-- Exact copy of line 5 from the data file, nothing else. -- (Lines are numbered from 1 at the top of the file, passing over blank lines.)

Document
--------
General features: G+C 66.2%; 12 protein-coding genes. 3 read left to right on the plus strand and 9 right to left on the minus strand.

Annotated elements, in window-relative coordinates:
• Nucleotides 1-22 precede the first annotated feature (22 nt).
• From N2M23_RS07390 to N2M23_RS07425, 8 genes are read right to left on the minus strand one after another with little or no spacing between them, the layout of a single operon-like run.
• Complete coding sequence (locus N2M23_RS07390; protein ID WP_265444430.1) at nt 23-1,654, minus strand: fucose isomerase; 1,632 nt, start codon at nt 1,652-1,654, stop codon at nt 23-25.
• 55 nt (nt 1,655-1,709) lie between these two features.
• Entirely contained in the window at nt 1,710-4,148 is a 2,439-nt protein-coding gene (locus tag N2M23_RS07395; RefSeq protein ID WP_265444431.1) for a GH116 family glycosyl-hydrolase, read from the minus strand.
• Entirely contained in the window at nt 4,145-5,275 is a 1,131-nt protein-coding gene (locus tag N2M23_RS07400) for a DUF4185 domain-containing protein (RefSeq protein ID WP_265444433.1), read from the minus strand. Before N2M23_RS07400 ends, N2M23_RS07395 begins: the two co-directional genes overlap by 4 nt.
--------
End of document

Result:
• Complete coding sequence (locus N2M23_RS07390; protein ID WP_265444430.1) at nt 23-1,654, minus strand: fucose isomerase; 1,632 nt, start codon at nt 1,652-1,654, stop codon at nt 23-25.